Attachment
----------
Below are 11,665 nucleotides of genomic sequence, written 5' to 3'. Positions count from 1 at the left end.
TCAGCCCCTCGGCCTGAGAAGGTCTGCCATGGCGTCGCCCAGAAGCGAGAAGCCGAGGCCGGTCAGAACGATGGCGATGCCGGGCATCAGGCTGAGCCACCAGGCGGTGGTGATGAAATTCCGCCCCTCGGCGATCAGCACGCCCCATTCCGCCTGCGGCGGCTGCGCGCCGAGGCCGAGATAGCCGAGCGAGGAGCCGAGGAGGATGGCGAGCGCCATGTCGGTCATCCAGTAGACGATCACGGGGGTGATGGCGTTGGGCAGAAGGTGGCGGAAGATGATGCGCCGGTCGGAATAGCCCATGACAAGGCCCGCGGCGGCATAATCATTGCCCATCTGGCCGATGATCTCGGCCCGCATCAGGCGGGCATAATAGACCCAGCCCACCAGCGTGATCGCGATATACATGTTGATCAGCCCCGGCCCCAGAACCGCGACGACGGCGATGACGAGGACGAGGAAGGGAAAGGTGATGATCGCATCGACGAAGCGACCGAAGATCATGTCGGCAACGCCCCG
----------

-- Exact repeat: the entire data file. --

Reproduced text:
Below are 11,665 nucleotides of genomic sequence, written 5' to 3'. Positions count from 1 at the left end.
TCAGCCCCTCGGCCTGAGAAGGTCTGCCATGGCGTCGCCCAGAAGCGAGAAGCCGAGGCCGGTCAGAACGATGGCGATGCCGGGCATCAGGCTGAGCCACCAGGCGGTGGTGATGAAATTCCGCCCCTCGGCGATCAGCACGCCCCATTCCGCCTGCGGCGGCTGCGCGCCGAGGCCGAGATAGCCGAGCGAGGAGCCGAGGAGGATGGCGAGCGCCATGTCGGTCATCCAGTAGACGATCACGGGGGTGATGGCGTTGGGCAGAAGGTGGCGGAAGATGATGCGCCGGTCGGAATAGCCCATGACAAGGCCCGCGGCGGCATAATCATTGCCCATCTGGCCGATGATCTCGGCCCGCATCAGGCGGGCATAATAGACCCAGCCCACCAGCGTGATCGCGATATACATGTTGATCAGCCCCGGCCCCAGAACCGCGACGACGGCGATGACGAGGACGAGGAAGGGAAAGGTGATGATCGCATCGACGAAGCGACCGAAGATCATGTCGGCAACGCCCCG